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The changing landscape of north-west Europe

A rebound in the region is happening above and below water

The activity level in north-west Europe has rebounded in the past year driven by the revitalised oil price. Equinor, the most important operator in the region, is currently developing a record amount of projects simultaneously. In Denmark, the French giant Total is undertaking the redevelopment of the central Tyra hub. In the UK several mega-projects are nearing completion along with a multitude of smaller projects. Overall, the region illustrates a wide spectrum of activity, development concepts, companies and strategies that can be deployed to maximise the economic value of the natural resources.

The first notable difference between the current development boom versus the boom from 2010 to 2014, when the oil price was above $100 a barrel, is the share of projects using subsea and simple wellhead development concepts tied back to a host facility. This is a natural development as a basin matures driven both by the expected discoveries being smaller and by the access to infrastructure limiting the need for large new standalone facilities. Fig. 1 shows the creaming curve for the North Sea across Norway, the UK and Denmark which clearly exhibits a flatting curve implying that the likelihood of a new Buzzard or Johan Sverdrup discovery is small.

There are nevertheless still large-scale projects left on the menu. In the harsh West of Shetland region of the UK Continental Shelf (UKCS), Equinor's Rosebank and Hurricane Energy's Lancaster are expected to yield new stand-alone developments. The Rosebank development has been deferred several times since it was discovered in 2004, but the recent acquisition by Equinor is a strong signal that the project will get off the ground. Likewise the fractured basement nature of Hurricane Energy's Lancaster area has also presented uncertainties on just how productive the wells will be, but with Spirit Energy's recent farm-in, it at least appears that capital will be deployed to examine the potential of this unconventional reservoir.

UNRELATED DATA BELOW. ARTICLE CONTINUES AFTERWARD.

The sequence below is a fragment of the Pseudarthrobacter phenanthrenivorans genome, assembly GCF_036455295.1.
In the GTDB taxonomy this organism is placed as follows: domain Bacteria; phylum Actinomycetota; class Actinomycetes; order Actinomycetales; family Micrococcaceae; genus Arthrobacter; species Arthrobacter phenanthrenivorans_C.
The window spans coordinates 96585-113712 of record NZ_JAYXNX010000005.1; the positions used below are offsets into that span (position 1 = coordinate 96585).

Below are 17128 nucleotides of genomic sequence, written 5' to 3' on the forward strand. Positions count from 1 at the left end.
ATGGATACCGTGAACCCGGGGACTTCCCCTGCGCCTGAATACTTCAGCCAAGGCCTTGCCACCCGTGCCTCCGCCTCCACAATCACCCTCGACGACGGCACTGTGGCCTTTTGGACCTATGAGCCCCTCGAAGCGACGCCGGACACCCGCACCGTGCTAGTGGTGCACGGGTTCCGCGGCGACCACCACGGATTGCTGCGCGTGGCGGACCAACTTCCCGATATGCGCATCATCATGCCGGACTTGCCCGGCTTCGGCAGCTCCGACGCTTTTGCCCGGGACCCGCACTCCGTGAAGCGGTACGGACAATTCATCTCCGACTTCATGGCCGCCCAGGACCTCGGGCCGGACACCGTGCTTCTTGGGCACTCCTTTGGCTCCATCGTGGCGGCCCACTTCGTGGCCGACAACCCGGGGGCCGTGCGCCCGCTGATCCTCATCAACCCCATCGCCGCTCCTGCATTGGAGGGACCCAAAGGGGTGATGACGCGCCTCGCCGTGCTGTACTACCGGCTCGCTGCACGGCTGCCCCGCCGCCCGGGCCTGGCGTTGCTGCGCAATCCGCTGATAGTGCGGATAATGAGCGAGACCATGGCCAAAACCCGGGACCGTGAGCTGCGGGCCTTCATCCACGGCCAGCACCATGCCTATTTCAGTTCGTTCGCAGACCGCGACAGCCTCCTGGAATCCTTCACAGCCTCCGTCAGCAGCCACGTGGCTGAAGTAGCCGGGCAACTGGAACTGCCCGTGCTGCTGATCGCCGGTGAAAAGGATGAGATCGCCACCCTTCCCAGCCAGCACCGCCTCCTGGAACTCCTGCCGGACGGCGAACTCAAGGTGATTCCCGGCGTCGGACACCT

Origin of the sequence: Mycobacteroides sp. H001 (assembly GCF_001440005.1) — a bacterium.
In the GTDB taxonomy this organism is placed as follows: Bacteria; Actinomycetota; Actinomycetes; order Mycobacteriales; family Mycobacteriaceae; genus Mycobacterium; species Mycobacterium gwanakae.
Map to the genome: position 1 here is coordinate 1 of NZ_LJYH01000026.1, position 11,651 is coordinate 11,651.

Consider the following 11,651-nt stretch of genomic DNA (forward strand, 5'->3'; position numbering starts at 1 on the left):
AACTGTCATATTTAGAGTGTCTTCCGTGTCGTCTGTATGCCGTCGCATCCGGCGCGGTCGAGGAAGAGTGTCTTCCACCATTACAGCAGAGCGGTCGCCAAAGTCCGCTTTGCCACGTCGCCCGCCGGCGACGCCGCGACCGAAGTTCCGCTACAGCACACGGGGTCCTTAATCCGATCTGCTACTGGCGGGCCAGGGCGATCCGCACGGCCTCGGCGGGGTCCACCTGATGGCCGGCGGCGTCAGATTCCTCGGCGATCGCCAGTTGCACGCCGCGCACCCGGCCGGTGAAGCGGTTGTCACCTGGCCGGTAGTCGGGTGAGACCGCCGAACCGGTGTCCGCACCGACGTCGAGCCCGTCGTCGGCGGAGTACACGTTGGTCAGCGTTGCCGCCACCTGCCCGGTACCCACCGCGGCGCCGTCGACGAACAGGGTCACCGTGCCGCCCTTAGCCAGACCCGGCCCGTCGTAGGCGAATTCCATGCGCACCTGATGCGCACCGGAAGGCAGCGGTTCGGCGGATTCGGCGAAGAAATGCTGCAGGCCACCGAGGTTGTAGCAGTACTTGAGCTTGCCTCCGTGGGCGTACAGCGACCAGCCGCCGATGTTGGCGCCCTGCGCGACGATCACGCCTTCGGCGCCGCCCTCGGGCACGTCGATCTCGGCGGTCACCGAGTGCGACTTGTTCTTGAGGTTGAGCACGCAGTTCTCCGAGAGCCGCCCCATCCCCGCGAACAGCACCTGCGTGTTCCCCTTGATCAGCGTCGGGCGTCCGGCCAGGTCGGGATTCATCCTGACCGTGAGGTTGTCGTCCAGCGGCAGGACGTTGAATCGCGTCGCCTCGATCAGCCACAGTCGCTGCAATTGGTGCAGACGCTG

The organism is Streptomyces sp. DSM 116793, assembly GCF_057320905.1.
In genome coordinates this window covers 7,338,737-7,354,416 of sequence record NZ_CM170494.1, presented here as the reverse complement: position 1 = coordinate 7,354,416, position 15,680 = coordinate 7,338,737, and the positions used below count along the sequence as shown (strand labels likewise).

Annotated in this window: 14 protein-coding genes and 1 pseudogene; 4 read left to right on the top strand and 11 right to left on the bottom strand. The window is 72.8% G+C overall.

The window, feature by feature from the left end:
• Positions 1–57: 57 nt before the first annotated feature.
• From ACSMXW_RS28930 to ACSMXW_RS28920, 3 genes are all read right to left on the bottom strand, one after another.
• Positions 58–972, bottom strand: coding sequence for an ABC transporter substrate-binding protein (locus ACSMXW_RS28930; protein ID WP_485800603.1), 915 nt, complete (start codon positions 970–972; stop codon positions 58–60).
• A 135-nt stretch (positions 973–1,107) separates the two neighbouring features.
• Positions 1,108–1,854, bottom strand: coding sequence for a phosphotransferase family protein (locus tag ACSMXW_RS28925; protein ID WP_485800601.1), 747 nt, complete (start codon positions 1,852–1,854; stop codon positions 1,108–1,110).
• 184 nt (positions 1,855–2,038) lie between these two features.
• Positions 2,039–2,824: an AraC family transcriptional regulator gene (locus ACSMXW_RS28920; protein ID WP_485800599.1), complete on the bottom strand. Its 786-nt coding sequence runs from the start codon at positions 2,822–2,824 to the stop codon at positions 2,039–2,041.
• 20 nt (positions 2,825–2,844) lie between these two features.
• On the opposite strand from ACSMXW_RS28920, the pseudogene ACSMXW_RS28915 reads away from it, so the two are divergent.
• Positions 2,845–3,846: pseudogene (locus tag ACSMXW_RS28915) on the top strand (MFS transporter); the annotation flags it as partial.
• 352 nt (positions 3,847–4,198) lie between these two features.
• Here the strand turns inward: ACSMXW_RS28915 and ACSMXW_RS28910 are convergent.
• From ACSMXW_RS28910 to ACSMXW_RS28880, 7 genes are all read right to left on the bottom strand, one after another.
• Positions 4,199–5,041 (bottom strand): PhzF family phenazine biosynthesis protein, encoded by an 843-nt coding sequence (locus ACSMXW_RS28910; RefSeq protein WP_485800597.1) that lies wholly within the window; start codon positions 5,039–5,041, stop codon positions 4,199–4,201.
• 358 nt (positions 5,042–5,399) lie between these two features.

In Norway the large-scale projects involve the Johan Castberg FPSO development in the Barents Sea, recently sanctioned and operated by Equinor, as well as Phase 2 of the giant Johan Sverdrup field in the North Sea. Future opportunities include the Barents Sea discoveries Alta and Wisting, both with reservoir complications that make development challenging. Alta is the first karstified carbonate discovery on the Norwegian Continental Shelf (NCS), posing unique challenges with regards to reservoir connectivity and managed pressure drilling, while Wisting is situated only some 250 meters below the seabed resulting in very steep angles for the horizontal wells needed to economically drain the reservoir.

The second difference is the companies behind the developments where there have been great changes. Biggest of them all is arguably on the Danish Continental Shelf (DCS) where the owners in the Danish Underground Consortium operating 85pc of the country's production have completely changed. First, Total acquired the operator Maersk, and then Total acquired Chevron's stake before Shell exited Denmark through divesting its stake to the minnow Noreco.

In Norway, Equinor is still the dominant operator illustrated by its 85pc operated share of the NOK 390 billion capex currently committed in ongoing development projects. Equinor has nevertheless also gone through a transformation by rebranding itself and shedding Statoil's connotations to oil and state ownership. Apart from Equinor, Aker BP is expected to overtake both Shell and ConocoPhillips in operated production to become second after Equinor.

In Norway the large-scale projects involve the Johan Castberg FPSO development in the Barents Sea

For the UKCS, the most mature region, Total's acquisition of Maersk has created an additional strong operator with economies of scale while the entry of new private equity-backed players has secured new life for fields where the previous operator, typically a large international company or an American company, no longer saw any remaining potential. Chrysaor's ambitions to revitalise the Armada complex and Serica's acquisitions in the Bruce, Keith and Rhum hub are two such examples. Fig. 2 illustrates UKCS oil and gas production split on operators.

Exploration has also been fruitful across the region with Total's approximately 170mn boe Glendronach discovery in the West of Shetland and OMV's 210mn boe Iris/Hades discovery in the Norwegian Sea as the most significant ones. In particular, Glendronach represents immense value creation as it is located directly underneath Total's Edradour producing field and will therefore be able to enter production by late 2019 and maintain capacity utilisation at the Shetland Gas Plant towards the mid-2020s. The discovery has also de-risked other similar prospects that Total intends to drill in 2019 and 2020.

At the time of writing there are also several high-impact prospects being drilled in Norway with Total's Jasper in the Norwegian Sea, Equinor's Intrepid Eagle in the Barents Sea and MOL's Oppdal/Driva in the North Sea representing a remarkable spread in both geography and operators. Success with these prospects will be required to sustain the greenfield topside service and yard industry on the Norwegian west coast, which will have limited prospects once the Johan Sverdrup platforms are completed.

Simon Sjøthun is Project Manager at Rystad Energy

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